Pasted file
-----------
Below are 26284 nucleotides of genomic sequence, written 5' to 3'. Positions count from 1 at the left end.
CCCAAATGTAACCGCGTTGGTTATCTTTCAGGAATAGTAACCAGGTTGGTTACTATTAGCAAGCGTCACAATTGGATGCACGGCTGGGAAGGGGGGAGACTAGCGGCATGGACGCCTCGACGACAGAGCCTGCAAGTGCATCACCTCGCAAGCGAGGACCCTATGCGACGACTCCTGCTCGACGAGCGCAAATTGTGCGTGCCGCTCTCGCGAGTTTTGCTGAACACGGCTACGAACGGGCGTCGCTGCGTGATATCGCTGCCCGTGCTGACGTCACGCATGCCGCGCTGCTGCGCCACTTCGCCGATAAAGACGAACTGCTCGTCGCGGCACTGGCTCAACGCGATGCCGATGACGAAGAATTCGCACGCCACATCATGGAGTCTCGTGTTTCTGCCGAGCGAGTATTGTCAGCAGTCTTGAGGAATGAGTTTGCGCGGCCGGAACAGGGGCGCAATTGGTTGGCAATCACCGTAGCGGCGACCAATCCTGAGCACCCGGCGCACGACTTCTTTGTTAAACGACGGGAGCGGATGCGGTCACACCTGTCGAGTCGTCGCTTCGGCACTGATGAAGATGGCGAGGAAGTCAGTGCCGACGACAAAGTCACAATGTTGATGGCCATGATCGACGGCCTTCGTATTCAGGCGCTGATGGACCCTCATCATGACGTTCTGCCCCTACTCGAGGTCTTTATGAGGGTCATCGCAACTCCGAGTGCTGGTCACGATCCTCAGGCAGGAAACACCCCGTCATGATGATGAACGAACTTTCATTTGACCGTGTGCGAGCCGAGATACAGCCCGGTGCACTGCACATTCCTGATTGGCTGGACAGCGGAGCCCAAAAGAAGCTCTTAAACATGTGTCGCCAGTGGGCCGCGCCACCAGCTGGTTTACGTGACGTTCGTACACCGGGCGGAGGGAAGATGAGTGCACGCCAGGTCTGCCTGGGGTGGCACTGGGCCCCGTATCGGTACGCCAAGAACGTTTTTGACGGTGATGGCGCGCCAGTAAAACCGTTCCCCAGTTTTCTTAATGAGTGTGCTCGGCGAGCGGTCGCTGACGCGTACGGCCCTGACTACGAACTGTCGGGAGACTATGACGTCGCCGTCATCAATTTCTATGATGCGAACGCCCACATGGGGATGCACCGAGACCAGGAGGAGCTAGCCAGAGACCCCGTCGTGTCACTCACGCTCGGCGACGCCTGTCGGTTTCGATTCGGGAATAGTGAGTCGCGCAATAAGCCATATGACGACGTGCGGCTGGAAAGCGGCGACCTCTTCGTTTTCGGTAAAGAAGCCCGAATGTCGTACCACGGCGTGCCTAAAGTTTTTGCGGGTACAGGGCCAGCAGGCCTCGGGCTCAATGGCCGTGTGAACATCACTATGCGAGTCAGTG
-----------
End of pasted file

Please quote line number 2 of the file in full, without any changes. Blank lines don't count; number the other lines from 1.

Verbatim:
CCCAAATGTAACCGCGTTGGTTATCTTTCAGGAATAGTAACCAGGTTGGTTACTATTAGCAAGCGTCACAATTGGATGCACGGCTGGGAAGGGGGGAGACTAGCGGCATGGACGCCTCGACGACAGAGCCTGCAAGTGCATCACCTCGCAAGCGAGGACCCTATGCGACGACTCCTGCTCGACGAGCGCAAATTGTGCGTGCCGCTCTCGCGAGTTTTGCTGAACACGGCTACGAACGGGCGTCGCTGCGTGATATCGCTGCCCGTGCTGACGTCACGCATGCCGCGCTGCTGCGCCACTTCGCCGATAAAGACGAACTGCTCGTCGCGGCACTGGCTCAACGCGATGCCGATGACGAAGAATTCGCACGCCACATCATGGAGTCTCGTGTTTCTGCCGAGCGAGTATTGTCAGCAGTCTTGAGGAATGAGTTTGCGCGGCCGGAACAGGGGCGCAATTGGTTGGCAATCACCGTAGCGGCGACCAATCCTGAGCACCCGGCGCACGACTTCTTTGTTAAACGACGGGAGCGGATGCGGTCACACCTGTCGAGTCGTCGCTTCGGCACTGATGAAGATGGCGAGGAAGTCAGTGCCGACGACAAAGTCACAATGTTGATGGCCATGATCGACGGCCTTCGTATTCAGGCGCTGATGGACCCTCATCATGACGTTCTGCCCCTACTCGAGGTCTTTATGAGGGTCATCGCAACTCCGAGTGCTGGTCACGATCCTCAGGCAGGAAACACCCCGTCATGATGATGAACGAACTTTCATTTGACCGTGTGCGAGCCGAGATACAGCCCGGTGCACTGCACATTCCTGATTGGCTGGACAGCGGAGCCCAAAAGAAGCTCTTAAACATGTGTCGCCAGTGGGCCGCGCCACCAGCTGGTTTACGTGACGTTCGTACACCGGGCGGAGGGAAGATGAGTGCACGCCAGGTCTGCCTGGGGTGGCACTGGGCCCCGTATCGGTACGCCAAGAACGTTTTTGACGGTGATGGCGCGCCAGTAAAACCGTTCCCCAGTTTTCTTAATGAGTGTGCTCGGCGAGCGGTCGCTGACGCGTACGGCCCTGACTACGAACTGTCGGGAGACTATGACGTCGCCGTCATCAATTTCTATGATGCGAACGCCCACATGGGGATGCACCGAGACCAGGAGGAGCTAGCCAGAGACCCCGTCGTGTCACTCACGCTCGGCGACGCCTGTCGGTTTCGATTCGGGAATAGTGAGTCGCGCAATAAGCCATATGACGACGTGCGGCTGGAAAGCGGCGACCTCTTCGTTTTCGGTAAAGAAGCCCGAATGTCGTACCACGGCGTGCCTAAAGTTTTTGCGGGTACAGGGCCAGCAGGCCTCGGGCTCAATGGCCGTGTGAACATCACTATGCGAGTCAGTG